Student Projects from FSU, Winter 2000
The Timing of Open (Out-crossed) and Closed (Selfed) Flowers in Violets
Elizabeth Boyd

Viola septemloba is a perennial plant with a specialized breeding system in which it produces two distinct flower types. The chasmogamous flowers are typical flowers that open and have attractive structures and rewards for pollinators. The cleistogamous flowers are much smaller flowers that self fertilize without ever opening. Previous work has shown that the cleistogamous flowers are much less expensive to produce then the chasmogamous flowers and that the progeny of the cleistogamous flowers do not suffer from inbreeding depression. Knowing this, the question is why does the plant maintain a mixed breeding system that includes chasmogamous flowers? There must be some fitness advantage associated with the seeds produced by chasmogamous flowers. This fitness advantage may be achieved through one of two routes. The short term selection hypothesis is that seeds from chasmogamous flowers have an immediate fitness payoff in terms of better performance than their cleistogamous counterparts. The long term selection hypothesis is that seeds from chasmogamous flowers have more variation in genotype than seeds from cleistogamous flowers (which, resulting from selfing, are identical), and this variation will allow them to perform better than their cleistogamous counterparts in situations of environmental variability. The model predicts the values of the fitness advantage of chasmogamous flowers that are necessary to maintain mixed breeding for given probabilities of these two types of selection.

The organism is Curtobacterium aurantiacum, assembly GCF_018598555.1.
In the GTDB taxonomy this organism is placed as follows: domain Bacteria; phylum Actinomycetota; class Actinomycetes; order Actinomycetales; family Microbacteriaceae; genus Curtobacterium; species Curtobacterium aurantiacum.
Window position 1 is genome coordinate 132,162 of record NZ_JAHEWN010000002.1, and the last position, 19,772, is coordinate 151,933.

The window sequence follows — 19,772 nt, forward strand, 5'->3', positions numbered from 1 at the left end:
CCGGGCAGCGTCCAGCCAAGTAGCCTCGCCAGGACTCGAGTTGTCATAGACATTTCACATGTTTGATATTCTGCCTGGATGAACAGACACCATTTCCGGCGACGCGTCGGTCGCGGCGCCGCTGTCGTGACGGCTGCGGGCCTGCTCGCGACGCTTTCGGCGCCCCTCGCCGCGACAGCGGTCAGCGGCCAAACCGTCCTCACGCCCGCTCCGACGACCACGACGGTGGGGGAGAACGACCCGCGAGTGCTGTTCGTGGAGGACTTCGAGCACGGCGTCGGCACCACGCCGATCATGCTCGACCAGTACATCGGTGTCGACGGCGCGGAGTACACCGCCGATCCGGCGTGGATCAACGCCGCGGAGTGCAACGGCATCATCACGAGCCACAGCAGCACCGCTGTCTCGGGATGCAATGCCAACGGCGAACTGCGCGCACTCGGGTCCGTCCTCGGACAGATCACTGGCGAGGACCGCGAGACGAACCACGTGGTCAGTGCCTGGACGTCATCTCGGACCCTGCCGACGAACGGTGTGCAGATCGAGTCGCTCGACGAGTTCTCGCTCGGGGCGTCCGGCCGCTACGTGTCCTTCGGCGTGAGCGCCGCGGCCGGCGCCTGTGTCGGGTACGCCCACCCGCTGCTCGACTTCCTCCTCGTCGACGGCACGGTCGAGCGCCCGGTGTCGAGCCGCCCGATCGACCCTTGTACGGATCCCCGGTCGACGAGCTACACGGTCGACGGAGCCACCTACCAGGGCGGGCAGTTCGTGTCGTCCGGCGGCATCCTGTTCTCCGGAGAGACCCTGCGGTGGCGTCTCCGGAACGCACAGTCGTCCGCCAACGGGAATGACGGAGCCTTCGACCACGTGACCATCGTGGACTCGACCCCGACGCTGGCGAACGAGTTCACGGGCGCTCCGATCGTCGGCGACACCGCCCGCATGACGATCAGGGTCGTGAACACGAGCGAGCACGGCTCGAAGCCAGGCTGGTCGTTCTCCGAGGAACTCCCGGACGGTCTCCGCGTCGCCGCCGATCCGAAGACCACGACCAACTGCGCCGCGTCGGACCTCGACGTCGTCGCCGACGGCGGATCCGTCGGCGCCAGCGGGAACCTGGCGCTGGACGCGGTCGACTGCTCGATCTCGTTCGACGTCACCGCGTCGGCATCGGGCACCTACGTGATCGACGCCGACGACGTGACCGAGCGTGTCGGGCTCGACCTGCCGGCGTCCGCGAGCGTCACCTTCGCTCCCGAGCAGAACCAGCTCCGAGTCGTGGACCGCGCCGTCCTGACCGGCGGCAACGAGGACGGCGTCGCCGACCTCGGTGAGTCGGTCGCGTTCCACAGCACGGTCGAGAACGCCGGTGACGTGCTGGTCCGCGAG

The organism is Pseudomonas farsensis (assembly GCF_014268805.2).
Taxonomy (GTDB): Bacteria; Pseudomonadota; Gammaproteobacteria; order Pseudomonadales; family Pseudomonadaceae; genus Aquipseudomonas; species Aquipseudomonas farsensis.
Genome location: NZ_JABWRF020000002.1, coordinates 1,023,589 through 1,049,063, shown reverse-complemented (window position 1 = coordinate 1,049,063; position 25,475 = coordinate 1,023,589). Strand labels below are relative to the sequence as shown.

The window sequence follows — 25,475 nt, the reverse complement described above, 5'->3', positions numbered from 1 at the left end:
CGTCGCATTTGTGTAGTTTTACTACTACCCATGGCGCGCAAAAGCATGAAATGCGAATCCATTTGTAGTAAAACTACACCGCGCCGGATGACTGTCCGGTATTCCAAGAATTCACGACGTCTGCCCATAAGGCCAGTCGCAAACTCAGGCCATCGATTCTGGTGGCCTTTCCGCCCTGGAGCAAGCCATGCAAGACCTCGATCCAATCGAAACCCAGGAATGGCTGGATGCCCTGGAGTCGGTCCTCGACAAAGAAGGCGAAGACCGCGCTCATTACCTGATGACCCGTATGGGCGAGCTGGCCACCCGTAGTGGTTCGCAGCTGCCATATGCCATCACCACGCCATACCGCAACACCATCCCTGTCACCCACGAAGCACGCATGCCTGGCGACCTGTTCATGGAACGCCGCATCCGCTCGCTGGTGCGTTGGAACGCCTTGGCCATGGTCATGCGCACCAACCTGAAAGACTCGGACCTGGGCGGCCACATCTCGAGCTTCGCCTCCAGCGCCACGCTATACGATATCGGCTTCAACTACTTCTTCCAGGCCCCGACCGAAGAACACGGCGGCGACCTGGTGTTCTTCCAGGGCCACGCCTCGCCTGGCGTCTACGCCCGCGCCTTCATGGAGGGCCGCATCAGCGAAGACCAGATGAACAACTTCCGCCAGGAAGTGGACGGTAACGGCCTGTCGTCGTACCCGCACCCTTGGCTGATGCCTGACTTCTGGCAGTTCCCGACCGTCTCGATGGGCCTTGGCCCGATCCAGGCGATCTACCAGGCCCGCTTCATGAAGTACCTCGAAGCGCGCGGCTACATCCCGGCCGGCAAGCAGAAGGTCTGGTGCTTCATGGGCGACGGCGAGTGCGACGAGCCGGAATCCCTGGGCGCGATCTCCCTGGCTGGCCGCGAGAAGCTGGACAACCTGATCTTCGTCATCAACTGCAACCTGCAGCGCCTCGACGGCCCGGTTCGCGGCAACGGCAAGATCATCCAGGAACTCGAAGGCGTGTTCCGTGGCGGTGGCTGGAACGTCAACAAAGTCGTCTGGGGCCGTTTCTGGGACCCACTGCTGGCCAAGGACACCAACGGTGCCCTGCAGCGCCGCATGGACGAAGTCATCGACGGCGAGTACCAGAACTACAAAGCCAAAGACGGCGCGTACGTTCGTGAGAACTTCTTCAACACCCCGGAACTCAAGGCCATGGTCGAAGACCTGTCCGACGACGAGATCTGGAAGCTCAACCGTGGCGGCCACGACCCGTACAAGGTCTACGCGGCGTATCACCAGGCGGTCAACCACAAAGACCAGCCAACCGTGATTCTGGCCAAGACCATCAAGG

CybeRose note: Seeds from cleistogamous flowers are not likely to end up far from the seed parent. Those from chasmogamous flowers aren't much more likely to stray, unless birds (?) carry off the pods. It would be helpful to know whether the pollen grains and seeds differ between the two types of flowers. Differences in nutritient supply contributes at least a little to what we think of as inbreeding depression and hybrid vigor. Experiments with co-pollination have shown that inbreeding depression can be prevented by the use of pollen that cannot fertilize ova in the target flower. E.g., sunflower pollen on maize. In addition, primitive plants (e.g., liverworts, mosses) spend most of their life-cycles in the gametophyte "generation" which cannot exploit heterosis. They don't suffer from inbreeding depression any more than the violets mentioned. Another question: do the progeny of the chasmogamous flowers of the same plants suffer inbreeding depression?

See: Knight & Waller (1987) for somewhat contradictory results with Impatiens capensis.